This approach reflects a growing understanding that the lot-to-lot variations seen in usual manufacturing of biologics (and over time) do not generally represent a risk to patients in terms of clinical effectiveness or safety. This, Hillel Cohen, PhD, Executive Director, Scientific Affairs, Sandoz, has just not shown to be an issue over 20-odd years of biologic production (outside of the Eprex® incident in 1998). In essence, today’s biologics are biosimilars to the original product approved by the FDA or EMA decades ago, without adverse effect on efficacy or safety. He pointed out that bridging studies that have been required add time and complexity to biosimilar development. Global comparators would help resolve this, and it can be applied to both biosimilarity and interchangeability comparisons as well. Dr. Cohen noted that “the FDA’s draft interchangeability guidelines still require comparison with US-licensed reference products only.”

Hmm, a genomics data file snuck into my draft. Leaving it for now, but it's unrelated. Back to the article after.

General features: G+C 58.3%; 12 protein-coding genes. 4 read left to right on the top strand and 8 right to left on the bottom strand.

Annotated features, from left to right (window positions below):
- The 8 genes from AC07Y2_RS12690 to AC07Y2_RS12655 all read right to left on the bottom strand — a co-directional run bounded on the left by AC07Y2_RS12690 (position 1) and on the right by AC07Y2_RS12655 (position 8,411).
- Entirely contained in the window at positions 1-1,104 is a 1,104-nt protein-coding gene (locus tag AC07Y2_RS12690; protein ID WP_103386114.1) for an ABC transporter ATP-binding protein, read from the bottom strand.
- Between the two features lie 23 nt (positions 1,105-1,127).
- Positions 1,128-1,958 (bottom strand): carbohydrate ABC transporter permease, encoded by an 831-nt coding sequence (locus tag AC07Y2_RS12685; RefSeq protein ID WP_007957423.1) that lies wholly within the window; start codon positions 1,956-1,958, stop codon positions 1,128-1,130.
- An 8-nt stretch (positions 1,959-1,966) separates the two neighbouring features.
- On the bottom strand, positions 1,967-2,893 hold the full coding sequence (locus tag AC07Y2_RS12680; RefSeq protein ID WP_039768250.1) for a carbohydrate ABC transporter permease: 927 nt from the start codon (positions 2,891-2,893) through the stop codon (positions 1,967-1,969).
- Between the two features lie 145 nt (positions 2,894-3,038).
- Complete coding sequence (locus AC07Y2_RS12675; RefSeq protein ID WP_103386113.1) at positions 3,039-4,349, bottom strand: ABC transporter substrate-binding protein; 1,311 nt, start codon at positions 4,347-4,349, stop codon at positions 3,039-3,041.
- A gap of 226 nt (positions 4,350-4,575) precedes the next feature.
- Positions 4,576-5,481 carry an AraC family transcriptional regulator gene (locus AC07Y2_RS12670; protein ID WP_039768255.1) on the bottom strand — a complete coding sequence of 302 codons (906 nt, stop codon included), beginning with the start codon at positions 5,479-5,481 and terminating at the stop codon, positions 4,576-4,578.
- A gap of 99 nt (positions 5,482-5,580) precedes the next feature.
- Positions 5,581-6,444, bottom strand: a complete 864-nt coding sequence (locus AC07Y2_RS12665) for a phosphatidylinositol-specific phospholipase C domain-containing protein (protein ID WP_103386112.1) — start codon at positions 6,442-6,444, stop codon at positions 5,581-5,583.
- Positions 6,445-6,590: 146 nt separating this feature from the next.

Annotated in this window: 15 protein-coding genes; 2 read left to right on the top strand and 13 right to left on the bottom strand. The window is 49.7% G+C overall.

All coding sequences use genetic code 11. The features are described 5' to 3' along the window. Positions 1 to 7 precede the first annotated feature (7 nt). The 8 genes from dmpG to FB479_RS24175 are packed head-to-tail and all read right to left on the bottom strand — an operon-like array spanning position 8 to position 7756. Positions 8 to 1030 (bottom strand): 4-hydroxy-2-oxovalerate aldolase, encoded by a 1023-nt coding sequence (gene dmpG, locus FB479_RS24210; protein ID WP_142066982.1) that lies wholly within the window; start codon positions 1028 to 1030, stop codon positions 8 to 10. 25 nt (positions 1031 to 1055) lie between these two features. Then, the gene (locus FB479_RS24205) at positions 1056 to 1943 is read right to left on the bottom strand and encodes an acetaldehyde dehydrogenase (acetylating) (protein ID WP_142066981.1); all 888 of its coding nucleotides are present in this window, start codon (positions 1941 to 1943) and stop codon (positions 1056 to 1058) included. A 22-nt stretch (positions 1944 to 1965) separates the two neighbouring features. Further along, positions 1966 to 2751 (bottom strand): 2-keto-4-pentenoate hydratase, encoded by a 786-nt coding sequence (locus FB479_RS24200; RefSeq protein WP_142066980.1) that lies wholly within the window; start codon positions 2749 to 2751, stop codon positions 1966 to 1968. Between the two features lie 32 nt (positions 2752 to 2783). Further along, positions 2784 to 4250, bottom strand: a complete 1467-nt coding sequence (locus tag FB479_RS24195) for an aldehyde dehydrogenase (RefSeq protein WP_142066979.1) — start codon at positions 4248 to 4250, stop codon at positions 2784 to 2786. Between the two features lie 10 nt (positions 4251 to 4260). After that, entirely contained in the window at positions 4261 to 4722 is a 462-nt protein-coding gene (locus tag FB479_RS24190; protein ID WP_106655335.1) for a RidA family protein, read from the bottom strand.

Interchangeability not a Guarantee of Biosimilar Market Success
Dr. Cohen said that when a biosimilar product is so extensively studied as to its comparability with the reference product, “I cannot imagine scientifically why we thought switching would be a problem. In the opinion of the EU, these agents are substitutable, under proper supervision, with clinical monitoring. Indeed, the concept of interchangeability is unique to US regulations. However, even this designation may not hold the key to biosimilar market success.
Leah Christl, PhD, FDA, agrees with EMA that biosimilars in theory are interchangeable with their reference for the purpose of MD prescribing (meaning they are substitutable). This helps address the question of whether a noninterchangeable biosimilar is somehow a lower quality or less equivalent to a reference product than an interchangeable biosimilar might be. In fact, Dr. Cohen pointed out, “There is no definition of a ‘noninterchangeable biosimilar’ in the BPCIA.”